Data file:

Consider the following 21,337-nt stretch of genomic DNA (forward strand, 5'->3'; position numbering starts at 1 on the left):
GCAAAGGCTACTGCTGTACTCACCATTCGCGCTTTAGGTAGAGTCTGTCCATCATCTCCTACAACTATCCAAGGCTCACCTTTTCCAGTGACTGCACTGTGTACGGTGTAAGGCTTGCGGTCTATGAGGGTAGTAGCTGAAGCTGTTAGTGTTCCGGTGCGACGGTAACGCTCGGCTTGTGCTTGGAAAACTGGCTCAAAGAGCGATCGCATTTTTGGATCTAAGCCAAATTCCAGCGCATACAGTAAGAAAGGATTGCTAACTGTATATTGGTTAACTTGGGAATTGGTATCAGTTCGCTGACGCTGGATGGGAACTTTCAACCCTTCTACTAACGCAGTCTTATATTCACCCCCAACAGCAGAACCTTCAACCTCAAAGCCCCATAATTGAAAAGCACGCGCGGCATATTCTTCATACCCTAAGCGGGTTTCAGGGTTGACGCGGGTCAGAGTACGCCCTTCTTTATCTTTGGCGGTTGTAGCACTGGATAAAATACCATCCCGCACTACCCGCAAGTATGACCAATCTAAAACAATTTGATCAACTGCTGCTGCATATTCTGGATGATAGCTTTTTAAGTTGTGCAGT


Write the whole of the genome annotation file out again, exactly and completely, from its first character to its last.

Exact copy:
Consider the following 21,337-nt stretch of genomic DNA (forward strand, 5'->3'; position numbering starts at 1 on the left):
GCAAAGGCTACTGCTGTACTCACCATTCGCGCTTTAGGTAGAGTCTGTCCATCATCTCCTACAACTATCCAAGGCTCACCTTTTCCAGTGACTGCACTGTGTACGGTGTAAGGCTTGCGGTCTATGAGGGTAGTAGCTGAAGCTGTTAGTGTTCCGGTGCGACGGTAACGCTCGGCTTGTGCTTGGAAAACTGGCTCAAAGAGCGATCGCATTTTTGGATCTAAGCCAAATTCCAGCGCATACAGTAAGAAAGGATTGCTAACTGTATATTGGTTAACTTGGGAATTGGTATCAGTTCGCTGACGCTGGATGGGAACTTTCAACCCTTCTACTAACGCAGTCTTATATTCACCCCCAACAGCAGAACCTTCAACCTCAAAGCCCCATAATTGAAAAGCACGCGCGGCATATTCTTCATACCCTAAGCGGGTTTCAGGGTTGACGCGGGTCAGAGTACGCCCTTCTTTATCTTTGGCGGTTGTAGCACTGGATAAAATACCATCCCGCACTACCCGCAAGTATGACCAATCTAAAACAATTTGATCAACTGCTGCTGCATATTCTGGATGATAGCTTTTTAAGTTGTGCAGT